14. February 2023

Large public investment projects, large challenges – new analysis from Peru

Cover page of report

A new report reveals the challenges that local and regional governments in Peru face in implementing public investment projects such as energy, transport and telecommunications infrastructure.

Its analysis, case studies and recommendations will help all those implementing or monitoring public projects to anticipate problems and better achieve objectives.

The report, published in Spanish, is based on the experiences and research of the Basel Institute’s Subnational Public Finance Management Strengthening Programme (Programa GFP), supported by the Swiss SECO Cooperation in Peru since 2015.

Executive summary (adapted translation)

Various studies show that delays in the awarding of public tenders and the interruption of investments during project execution are among the main reasons for the low impact of public investment on competitiveness.

Countries are estimated to lose on average between 30 and 50 percent of the potential benefits in the process. In Peru, around 40 percent of returns are lost due to difficulties in the administration of such projects.

That is why it is necessary to strengthen the capacities of subnational governments to implement public investment projects and to overcome the challenges posed by these processes.

233 problems in 36 projects

The aim of this document is to help improve the capacities of regional and local governments to successfully execute public investment projects. Through case studies, it identifies and analyses adverse situations and recurrent obstacles that affect or may affect the continuity, results or achievement of a project’s objectives.

Ultimately, this understanding provides subnational governments with more tools to design and manage their investment projects.

To this end, this document studies:

  • 233 adverse situations in the execution of large public investment projects…
  • …identified from the analysis of 123 control/audit reports, prepared by Peru's Office of the Comptroller General during or after a project…
  • … for a set of 36 public investment projects mainly belonging to subnational governments…
  • … of which 12 are executed by public-private partnerships, 12 use a so-called “Obras por impuestos” model in which private companies advance the payment of their income taxes to finance and execute public investment projects, and 12 are public works.

Twelve key typologies

From the various typologies that emerge from the analysis of these adverse situations, 12 are prioritised due to their significant impact on variables such as cost, time and quality, as well as their frequency and relevance.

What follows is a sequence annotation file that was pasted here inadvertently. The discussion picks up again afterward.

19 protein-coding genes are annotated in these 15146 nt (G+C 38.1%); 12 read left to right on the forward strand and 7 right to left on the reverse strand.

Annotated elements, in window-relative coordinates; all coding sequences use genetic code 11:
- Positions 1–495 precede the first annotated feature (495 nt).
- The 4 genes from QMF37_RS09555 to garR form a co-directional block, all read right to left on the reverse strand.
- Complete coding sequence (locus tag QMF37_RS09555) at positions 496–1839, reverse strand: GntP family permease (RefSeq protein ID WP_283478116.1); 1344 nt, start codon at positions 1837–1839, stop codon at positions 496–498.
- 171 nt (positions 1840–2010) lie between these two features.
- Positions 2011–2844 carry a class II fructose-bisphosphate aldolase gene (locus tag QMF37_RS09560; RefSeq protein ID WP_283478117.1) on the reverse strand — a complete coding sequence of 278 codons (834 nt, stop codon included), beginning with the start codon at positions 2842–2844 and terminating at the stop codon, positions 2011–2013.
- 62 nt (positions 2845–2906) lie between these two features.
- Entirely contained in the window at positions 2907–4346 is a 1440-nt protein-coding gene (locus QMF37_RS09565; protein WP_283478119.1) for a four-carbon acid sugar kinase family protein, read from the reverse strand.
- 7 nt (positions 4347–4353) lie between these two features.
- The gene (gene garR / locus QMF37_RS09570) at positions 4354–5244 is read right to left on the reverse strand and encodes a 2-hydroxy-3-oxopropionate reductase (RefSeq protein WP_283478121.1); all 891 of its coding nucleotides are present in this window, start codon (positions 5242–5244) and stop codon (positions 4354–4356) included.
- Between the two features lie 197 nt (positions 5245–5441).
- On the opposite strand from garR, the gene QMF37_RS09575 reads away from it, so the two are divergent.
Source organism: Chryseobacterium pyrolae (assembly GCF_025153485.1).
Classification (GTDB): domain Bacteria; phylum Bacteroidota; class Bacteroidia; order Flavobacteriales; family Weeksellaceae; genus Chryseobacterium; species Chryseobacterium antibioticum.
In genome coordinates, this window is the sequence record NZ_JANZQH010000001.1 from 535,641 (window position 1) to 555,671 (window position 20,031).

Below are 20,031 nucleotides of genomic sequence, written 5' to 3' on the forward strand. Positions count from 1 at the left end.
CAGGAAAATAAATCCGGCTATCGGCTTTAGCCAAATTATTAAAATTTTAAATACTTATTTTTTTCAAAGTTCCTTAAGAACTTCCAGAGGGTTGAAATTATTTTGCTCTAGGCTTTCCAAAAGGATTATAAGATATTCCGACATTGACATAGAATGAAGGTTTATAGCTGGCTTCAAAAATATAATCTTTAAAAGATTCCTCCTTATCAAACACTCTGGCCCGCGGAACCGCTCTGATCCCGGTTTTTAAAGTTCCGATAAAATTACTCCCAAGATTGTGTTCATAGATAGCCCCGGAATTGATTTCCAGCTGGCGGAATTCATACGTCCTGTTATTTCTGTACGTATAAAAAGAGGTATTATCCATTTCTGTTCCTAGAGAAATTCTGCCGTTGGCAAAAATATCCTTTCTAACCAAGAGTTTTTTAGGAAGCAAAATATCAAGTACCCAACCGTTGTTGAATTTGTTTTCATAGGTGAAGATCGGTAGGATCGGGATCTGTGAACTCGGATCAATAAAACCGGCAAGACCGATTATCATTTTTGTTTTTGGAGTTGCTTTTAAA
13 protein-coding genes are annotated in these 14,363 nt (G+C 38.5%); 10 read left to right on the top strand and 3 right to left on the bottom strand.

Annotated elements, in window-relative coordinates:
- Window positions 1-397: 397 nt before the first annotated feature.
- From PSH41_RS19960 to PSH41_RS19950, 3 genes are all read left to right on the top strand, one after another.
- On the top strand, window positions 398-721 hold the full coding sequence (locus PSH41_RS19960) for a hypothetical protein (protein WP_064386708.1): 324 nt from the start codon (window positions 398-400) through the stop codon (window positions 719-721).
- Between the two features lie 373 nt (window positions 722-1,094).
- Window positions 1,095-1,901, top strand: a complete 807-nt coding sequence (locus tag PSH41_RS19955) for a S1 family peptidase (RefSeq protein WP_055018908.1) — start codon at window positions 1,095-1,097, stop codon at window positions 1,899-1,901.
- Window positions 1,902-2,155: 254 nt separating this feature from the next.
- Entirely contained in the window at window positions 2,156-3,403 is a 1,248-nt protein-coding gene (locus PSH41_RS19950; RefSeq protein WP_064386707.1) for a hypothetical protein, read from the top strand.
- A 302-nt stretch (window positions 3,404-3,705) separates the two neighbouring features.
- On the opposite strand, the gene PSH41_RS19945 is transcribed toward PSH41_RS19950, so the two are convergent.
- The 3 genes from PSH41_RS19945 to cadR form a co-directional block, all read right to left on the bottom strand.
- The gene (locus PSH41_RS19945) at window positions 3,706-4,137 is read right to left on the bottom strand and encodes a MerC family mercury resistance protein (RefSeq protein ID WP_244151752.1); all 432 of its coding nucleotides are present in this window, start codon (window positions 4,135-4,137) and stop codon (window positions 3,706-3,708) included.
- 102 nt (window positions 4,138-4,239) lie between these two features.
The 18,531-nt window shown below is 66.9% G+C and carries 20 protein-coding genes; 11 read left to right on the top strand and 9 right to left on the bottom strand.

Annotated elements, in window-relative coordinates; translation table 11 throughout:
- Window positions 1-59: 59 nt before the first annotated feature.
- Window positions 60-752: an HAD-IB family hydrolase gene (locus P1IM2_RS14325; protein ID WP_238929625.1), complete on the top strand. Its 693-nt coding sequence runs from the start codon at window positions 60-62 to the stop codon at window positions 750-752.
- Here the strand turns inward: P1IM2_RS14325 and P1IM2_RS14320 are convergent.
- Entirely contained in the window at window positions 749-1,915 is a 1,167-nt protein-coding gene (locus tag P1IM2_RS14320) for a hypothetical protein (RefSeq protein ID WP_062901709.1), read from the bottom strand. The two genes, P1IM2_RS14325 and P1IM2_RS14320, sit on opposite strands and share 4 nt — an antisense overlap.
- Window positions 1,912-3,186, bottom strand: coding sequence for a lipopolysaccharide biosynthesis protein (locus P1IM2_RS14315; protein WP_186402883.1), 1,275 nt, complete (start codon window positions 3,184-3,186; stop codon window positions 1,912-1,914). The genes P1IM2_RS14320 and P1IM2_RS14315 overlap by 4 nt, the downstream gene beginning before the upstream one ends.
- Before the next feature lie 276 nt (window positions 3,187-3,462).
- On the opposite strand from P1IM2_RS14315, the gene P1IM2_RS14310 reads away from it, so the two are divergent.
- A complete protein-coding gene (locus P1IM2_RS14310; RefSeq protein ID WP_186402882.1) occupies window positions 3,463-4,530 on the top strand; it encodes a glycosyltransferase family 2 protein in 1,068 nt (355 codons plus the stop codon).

The most frequent type of adverse situation (9 percent of cases) is non-compliance, during the execution of the works, of technical regulatory requirements listed in the project's technical file.

This is followed, in order of frequency, by:

  • Delays in the execution of the works
  • Delays in the development/approval of the technical file due to non-compliance with technical regulations or without the corresponding substantiation
  • Approval of additional works or services without justification or without meeting the requirements
  • Inconsistency in the valuation of works
  • Failure to or a delay in transferring areas or land, or in providing legal clearance and eliminating interferences; and
  • Non-compliance or deficiencies in supervision.

These typologies represent 36 percent of the adverse situations identified.

Three top recommendations

From the analysis of the most relevant and recurrent types of adverse situations, 11 recommendations to minimise their occurrence emerge.

Some are general, referring to possible improvements in public investment regulations. Others are more specific, aimed at public officials of subnational governments in charge of executing public investment projects.

Among these recommendations, the following stand out:

  1. The standardisation of tools and processes for the design and execution of public investment projects, with the aim of improving quality levels in the development of technical files and ensuring compliance with the regulations.
  2. The establishment of Project Management Offices in the subnational government departments in charge of large investment projects or mega-projects. This could support more integrated management and improve the monitoring of project portfolio schedules, as well as enable more attention to be paid to the different aspects of project execution (time, cost, scope, risks, quality, communications, stakeholder management, among others).
  3. Improvements in contracting mechanisms and systems, in order to ensure quality contractors are hired. This could significantly reduce the deficiencies observed in the development and approval of technical dossiers.